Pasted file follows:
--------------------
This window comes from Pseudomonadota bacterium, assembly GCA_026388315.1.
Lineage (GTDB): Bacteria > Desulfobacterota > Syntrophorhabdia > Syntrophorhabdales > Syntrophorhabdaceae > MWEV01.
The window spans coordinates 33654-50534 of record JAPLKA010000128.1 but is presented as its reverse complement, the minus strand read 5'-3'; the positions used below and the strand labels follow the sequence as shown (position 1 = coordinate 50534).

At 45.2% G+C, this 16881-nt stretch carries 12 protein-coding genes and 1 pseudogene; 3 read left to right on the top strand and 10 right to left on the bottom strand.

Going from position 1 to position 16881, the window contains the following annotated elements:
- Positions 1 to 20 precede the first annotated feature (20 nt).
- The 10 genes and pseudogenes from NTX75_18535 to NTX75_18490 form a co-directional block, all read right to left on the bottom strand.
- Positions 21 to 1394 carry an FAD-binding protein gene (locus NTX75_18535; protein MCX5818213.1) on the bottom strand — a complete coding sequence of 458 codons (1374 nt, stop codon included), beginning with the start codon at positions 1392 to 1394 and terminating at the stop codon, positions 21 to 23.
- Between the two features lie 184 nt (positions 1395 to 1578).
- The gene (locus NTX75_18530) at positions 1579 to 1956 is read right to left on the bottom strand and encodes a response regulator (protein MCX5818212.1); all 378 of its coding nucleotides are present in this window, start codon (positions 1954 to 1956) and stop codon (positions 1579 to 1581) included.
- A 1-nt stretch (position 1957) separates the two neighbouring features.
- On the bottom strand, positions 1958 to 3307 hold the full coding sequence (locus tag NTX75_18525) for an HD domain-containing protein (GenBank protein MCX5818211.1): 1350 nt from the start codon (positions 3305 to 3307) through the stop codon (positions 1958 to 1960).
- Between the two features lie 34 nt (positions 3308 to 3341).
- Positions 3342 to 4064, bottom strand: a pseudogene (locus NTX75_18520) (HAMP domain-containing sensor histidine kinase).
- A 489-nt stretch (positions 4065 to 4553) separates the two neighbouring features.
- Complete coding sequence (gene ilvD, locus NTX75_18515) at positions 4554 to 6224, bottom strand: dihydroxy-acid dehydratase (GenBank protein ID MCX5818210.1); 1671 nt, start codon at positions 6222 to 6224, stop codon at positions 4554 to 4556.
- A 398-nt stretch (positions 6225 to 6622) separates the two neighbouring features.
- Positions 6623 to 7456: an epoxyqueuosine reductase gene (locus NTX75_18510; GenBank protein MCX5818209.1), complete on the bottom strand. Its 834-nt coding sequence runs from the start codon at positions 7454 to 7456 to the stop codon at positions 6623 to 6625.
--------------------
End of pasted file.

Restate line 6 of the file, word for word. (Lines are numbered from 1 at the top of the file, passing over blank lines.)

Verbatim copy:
- Positions 1 to 20 precede the first annotated feature (20 nt).